Richard Sudden was born into the semi-nomadic life of a military dependent, and from the earliest age, developed an interminable case of wanderlust (he was the subject of two search parties before the age of five).

Scuba diving, skiing, sailing and a love of exploring came early with treks and travels with his family and friends. That love of first hand, real life experiences continued into his adulthood with journeys into some of the most remote and exotic places on the planet. Learning to build both houses and boats along the way led to an overall resourcefulness that became part of his life’s philosophy of a never ending quest for knowledge, self-reliance and independence.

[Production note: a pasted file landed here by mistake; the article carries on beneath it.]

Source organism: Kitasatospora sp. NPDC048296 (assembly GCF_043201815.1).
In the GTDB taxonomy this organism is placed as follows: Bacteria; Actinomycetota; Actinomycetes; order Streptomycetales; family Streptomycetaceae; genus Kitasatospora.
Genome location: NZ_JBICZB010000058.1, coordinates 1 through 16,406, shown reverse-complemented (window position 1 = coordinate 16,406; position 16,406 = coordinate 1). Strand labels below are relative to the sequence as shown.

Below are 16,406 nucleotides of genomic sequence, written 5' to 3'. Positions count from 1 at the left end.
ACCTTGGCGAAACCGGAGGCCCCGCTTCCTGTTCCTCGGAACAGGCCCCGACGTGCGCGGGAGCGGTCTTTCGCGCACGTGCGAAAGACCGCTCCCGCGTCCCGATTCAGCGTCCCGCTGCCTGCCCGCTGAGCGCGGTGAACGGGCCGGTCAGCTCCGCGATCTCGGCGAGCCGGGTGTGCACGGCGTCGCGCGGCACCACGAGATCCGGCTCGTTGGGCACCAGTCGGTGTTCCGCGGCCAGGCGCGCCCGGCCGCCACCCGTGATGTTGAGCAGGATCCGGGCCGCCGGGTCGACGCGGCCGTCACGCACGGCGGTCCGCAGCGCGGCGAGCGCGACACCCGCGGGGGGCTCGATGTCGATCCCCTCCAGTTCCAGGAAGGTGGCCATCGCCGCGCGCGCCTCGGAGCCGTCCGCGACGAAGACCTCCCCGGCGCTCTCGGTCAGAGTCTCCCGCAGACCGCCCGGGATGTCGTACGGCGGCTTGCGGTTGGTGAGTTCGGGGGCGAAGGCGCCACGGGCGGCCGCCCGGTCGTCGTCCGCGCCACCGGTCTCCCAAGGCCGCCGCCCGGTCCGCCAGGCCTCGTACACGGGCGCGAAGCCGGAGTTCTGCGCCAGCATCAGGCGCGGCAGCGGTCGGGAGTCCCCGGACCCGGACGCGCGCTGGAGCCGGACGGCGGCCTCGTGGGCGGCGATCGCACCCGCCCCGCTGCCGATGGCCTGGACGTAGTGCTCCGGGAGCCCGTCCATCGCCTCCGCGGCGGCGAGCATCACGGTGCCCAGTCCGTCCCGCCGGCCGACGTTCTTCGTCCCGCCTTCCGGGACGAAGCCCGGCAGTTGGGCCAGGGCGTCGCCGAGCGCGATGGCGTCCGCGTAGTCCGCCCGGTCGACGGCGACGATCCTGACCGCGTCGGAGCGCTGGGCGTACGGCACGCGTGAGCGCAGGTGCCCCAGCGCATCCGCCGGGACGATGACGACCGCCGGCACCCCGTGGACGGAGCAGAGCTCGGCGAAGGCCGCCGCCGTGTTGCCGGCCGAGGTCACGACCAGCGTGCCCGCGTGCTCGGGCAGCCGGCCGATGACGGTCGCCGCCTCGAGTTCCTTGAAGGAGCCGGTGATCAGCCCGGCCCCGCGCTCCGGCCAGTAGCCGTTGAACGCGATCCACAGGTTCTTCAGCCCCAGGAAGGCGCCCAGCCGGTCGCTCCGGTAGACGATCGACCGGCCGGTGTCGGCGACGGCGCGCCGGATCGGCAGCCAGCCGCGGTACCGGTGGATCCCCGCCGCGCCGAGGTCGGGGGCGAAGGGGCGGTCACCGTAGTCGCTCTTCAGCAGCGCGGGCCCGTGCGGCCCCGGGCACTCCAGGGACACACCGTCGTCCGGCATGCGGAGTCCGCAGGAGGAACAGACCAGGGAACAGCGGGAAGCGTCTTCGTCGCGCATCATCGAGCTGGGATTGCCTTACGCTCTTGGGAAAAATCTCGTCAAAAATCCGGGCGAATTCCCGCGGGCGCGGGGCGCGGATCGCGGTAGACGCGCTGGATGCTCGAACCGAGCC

And although travel has been one of Sudden‘s greatest inspirations his other passion was reading. A bookstore owner at age 22, his interest gravitated to world religions, philosophy, art, and nature; their languages, symbols, and rituals, and to all the wonderful and mysterious places their study could take him.

“Sudden’s intellectual travels are as broad as his worldly ones”, wrote critic Catherine Fox in a review of his exhibition of new works entitled, “Ex Libris”, a follow up to his “Notes from the Library of Babel”, of which critic Jerry Cullum wrote “These paintings are a worthy testament to the artist’s lifelong exploration of symbolic forms and of ways of making effective works of art.”